Have you ever noticed black circles in the pavement near signalized intersections? They are often circular, sometimes octagonal, and approximately six feet in diameter. Well, while you’re looking and wondering about those black circles, I’m wondering how long before you notice the light turned green…
Those black circles are actually a black sealant protecting several wires buried just below the surface of the pavement. And as you know, when a metal object (such as a car for instance) passes over circles of wire, inductance happens.
Unfortunately, no one quite understands inductance — it is a mystery. And the mystery is further complicated by the fact it’s measured in something called: MicroHenrys (I am not making this up).
Some believe inductance has to do with magnetic fields — others believe it has something to do with what they had for lunch. In any case, the traffic signal controller understands inductance and knows exactly what to do. When inductance is detected, a series of events begin that are simply magical.
At the risk of losing my train of thought, let me mention the two types of detection circles/loops: 1) presence loops are near the traffic signal, and 2) advance loops are several hundred feet in advance of the signal. And these two types of detection loops serve two very different purposes…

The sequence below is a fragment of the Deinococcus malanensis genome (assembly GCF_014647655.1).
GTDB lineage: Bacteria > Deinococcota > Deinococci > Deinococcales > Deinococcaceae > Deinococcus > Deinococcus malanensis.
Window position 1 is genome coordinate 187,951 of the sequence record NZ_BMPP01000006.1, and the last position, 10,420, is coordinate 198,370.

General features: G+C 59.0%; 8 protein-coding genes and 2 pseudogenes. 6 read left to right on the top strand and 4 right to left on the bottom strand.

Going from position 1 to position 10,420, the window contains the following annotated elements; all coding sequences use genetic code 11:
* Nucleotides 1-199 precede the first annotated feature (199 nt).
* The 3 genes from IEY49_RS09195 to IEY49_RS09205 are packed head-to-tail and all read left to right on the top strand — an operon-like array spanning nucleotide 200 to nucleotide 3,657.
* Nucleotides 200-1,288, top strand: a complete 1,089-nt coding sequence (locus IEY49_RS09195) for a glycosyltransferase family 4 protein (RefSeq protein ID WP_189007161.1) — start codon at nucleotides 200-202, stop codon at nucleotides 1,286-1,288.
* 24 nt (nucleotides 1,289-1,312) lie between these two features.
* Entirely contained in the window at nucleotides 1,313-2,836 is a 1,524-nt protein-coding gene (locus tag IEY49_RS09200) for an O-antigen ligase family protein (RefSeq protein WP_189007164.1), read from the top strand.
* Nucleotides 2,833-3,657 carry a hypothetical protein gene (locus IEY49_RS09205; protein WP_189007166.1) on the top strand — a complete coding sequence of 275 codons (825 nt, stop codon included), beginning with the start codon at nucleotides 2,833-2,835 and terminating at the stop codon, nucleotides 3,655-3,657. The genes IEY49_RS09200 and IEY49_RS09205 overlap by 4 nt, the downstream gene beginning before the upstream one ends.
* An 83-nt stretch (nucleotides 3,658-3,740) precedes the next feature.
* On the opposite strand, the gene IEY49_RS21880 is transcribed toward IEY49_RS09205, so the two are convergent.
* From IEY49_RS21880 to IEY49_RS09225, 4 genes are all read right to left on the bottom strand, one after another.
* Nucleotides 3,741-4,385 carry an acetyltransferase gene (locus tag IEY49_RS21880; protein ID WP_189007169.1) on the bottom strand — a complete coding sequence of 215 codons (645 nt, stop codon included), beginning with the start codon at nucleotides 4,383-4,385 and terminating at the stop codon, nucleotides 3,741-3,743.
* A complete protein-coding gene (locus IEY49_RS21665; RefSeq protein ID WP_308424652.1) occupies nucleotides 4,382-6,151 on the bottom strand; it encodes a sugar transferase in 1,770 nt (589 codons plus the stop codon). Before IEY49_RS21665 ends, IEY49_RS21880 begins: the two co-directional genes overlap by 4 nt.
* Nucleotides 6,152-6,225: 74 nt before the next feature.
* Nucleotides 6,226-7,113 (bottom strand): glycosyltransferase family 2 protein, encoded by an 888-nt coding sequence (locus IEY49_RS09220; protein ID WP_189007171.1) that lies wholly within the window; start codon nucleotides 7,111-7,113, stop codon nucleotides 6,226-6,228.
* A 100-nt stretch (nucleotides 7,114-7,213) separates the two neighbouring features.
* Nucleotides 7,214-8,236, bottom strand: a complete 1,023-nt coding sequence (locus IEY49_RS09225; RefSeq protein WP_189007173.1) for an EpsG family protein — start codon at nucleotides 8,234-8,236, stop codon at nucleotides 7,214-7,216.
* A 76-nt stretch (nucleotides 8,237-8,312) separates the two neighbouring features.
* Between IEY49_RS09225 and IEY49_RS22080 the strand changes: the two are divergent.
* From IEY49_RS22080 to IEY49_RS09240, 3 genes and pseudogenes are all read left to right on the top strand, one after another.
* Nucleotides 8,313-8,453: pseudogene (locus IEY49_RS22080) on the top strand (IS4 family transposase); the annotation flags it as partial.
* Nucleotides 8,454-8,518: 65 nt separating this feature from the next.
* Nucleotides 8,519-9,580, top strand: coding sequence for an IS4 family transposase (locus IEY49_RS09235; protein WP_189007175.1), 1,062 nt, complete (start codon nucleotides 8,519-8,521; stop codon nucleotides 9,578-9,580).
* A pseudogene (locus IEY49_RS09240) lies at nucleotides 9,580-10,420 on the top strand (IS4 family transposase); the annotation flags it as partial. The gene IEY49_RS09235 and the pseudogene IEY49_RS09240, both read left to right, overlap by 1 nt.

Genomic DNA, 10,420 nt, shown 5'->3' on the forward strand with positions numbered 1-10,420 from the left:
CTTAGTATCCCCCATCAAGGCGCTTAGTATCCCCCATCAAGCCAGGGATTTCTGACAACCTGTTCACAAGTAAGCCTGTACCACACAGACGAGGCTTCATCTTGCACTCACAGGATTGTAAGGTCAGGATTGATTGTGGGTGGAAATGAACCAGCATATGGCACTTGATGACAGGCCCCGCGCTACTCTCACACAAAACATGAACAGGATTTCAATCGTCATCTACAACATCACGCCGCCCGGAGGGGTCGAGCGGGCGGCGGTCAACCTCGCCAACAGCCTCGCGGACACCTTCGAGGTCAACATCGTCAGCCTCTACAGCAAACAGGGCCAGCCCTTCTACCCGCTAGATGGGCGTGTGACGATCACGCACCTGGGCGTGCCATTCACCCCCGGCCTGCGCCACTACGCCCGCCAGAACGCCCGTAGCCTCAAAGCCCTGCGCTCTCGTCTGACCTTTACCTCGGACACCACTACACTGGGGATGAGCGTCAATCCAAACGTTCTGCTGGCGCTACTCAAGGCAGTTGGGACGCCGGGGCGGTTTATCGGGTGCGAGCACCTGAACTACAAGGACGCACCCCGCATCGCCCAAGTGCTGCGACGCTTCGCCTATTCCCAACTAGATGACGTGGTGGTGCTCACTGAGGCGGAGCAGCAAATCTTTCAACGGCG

The presence loop indicates to the traffic signal controller that a car is waiting for a green light. This could be in the through lane but more often in the turn lane (to trigger a green arrow for instance). Whereas advance loops extend the green time a few seconds. This allows vehicles to safely proceed through the intersection. Otherwise, approaching vehicles may get a yellow light a few hundred feet in advance of a signal and must make an instant decision — do I slow down and stop or do I keep going? Thus, the primary purpose of advance detection is to extend the green time to reduce the chances of getting caught in the dreaded ‘do-I-stop or do-I-go’ dilemma zone.
Green times cannot extend indefinitely — after a predetermined maximum, the green light ends and cross-street traffic gets their turn. If it seems you are not getting your extended green time, either the maximum green time was reached or the signal is not yet equipped with this feature (or, although unlikely, you are not driving the posted speed limit).
Chet Skwarcan (traffic engineer, author, unique insights) with over 25 years of traffic engineering experience, solving (or preventing) traffic problems every chance he gets. He can be reached at Chet@TrafficEngineering.com